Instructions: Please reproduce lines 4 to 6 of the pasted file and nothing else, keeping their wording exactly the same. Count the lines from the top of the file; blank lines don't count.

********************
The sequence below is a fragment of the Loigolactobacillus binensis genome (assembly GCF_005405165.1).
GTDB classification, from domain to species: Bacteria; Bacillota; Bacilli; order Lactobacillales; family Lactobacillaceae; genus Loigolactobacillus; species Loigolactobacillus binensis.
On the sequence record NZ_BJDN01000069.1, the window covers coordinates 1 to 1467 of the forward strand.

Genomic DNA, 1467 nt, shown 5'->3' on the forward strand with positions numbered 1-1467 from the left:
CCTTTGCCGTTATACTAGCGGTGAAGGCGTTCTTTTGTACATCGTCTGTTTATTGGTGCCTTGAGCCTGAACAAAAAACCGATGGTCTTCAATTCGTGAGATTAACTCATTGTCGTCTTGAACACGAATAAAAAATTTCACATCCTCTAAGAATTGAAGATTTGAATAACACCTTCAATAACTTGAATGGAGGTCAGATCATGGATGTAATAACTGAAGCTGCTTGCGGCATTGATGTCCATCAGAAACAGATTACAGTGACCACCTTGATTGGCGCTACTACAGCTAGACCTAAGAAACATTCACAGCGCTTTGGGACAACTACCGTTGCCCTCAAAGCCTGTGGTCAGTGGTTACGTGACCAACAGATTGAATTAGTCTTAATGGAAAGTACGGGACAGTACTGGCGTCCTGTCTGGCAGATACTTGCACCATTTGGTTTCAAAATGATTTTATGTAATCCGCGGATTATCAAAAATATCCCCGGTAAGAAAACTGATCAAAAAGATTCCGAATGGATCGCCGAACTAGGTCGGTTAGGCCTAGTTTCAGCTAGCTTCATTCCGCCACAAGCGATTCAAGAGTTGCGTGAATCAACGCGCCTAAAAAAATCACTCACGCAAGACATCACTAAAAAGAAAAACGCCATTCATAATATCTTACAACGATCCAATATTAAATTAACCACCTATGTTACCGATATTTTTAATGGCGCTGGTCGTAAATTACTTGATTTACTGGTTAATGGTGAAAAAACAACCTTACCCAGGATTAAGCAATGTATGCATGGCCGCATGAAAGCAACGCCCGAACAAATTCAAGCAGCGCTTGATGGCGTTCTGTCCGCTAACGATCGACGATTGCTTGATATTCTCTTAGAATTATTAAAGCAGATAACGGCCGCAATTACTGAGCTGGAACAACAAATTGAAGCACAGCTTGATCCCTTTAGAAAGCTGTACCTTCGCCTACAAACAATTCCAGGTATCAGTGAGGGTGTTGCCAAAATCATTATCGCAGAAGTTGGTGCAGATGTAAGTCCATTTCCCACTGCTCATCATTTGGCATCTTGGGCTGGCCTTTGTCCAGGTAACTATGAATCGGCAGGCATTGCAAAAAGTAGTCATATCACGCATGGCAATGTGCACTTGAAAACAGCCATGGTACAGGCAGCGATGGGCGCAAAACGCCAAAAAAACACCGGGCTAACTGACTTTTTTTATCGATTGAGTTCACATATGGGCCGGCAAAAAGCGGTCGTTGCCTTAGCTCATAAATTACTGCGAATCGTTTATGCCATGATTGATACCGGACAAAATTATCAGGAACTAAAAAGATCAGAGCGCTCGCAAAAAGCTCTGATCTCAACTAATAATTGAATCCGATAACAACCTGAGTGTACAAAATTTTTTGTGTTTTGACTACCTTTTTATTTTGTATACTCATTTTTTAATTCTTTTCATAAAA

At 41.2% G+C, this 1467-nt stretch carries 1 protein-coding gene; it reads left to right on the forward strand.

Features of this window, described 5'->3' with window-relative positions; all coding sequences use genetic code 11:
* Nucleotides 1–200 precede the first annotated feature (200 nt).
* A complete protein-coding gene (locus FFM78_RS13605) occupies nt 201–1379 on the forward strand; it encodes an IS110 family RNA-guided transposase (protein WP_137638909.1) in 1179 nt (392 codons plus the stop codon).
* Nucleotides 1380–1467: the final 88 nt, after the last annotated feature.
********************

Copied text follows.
Genomic DNA, 1467 nt, shown 5'->3' on the forward strand with positions numbered 1-1467 from the left:
CCTTTGCCGTTATACTAGCGGTGAAGGCGTTCTTTTGTACATCGTCTGTTTATTGGTGCCTTGAGCCTGAACAAAAAACCGATGGTCTTCAATTCGTGAGATTAACTCATTGTCGTCTTGAACACGAATAAAAAATTTCACATCCTCTAAGAATTGAAGATTTGAATAACACCTTCAATAACTTGAATGGAGGTCAGATCATGGATGTAATAACTGAAGCTGCTTGCGGCATTGATGTCCATCAGAAACAGATTACAGTGACCACCTTGATTGGCGCTACTACAGCTAGACCTAAGAAACATTCACAGCGCTTTGGGACAACTACCGTTGCCCTCAAAGCCTGTGGTCAGTGGTTACGTGACCAACAGATTGAATTAGTCTTAATGGAAAGTACGGGACAGTACTGGCGTCCTGTCTGGCAGATACTTGCACCATTTGGTTTCAAAATGATTTTATGTAATCCGCGGATTATCAAAAATATCCCCGGTAAGAAAACTGATCAAAAAGATTCCGAATGGATCGCCGAACTAGGTCGGTTAGGCCTAGTTTCAGCTAGCTTCATTCCGCCACAAGCGATTCAAGAGTTGCGTGAATCAACGCGCCTAAAAAAATCACTCACGCAAGACATCACTAAAAAGAAAAACGCCATTCATAATATCTTACAACGATCCAATATTAAATTAACCACCTATGTTACCGATATTTTTAATGGCGCTGGTCGTAAATTACTTGATTTACTGGTTAATGGTGAAAAAACAACCTTACCCAGGATTAAGCAATGTATGCATGGCCGCATGAAAGCAACGCCCGAACAAATTCAAGCAGCGCTTGATGGCGTTCTGTCCGCTAACGATCGACGATTGCTTGATATTCTCTTAGAATTATTAAAGCAGATAACGGCCGCAATTACTGAGCTGGAACAACAAATTGAAGCACAGCTTGATCCCTTTAGAAAGCTGTACCTTCGCCTACAAACAATTCCAGGTATCAGTGAGGGTGTTGCCAAAATCATTATCGCAGAAGTTGGTGCAGATGTAAGTCCATTTCCCACTGCTCATCATTTGGCATCTTGGGCTGGCCTTTGTCCAGGTAACTATGAATCGGCAGGCATTGCAAAAAGTAGTCATATCACGCATGGCAATGTGCACTTGAAAACAGCCATGGTACAGGCAGCGATGGGCGCAAAACGCCAAAAAAACACCGGGCTAACTGACTTTTTTTATCGATTGAGTTCACATATGGGCCGGCAAAAAGCGGTCGTTGCCTTAGCTCATAAATTACTGCGAATCGTTTATGCCATGATTGATACCGGACAAAATTATCAGGAACTAAAAAGATCAGAGCGCTCGCAAAAAGCTCTGATCTCAACTAATAATTGAATCCGATAACAACCTGAGTGTACAAAATTTTTTGTGTTTTGACTACCTTTTTATTTTGTATACTCATTTTTTAATTCTTTTCATAAAA

At 41.2% G+C, this 1467-nt stretch carries 1 protein-coding gene; it reads left to right on the forward strand.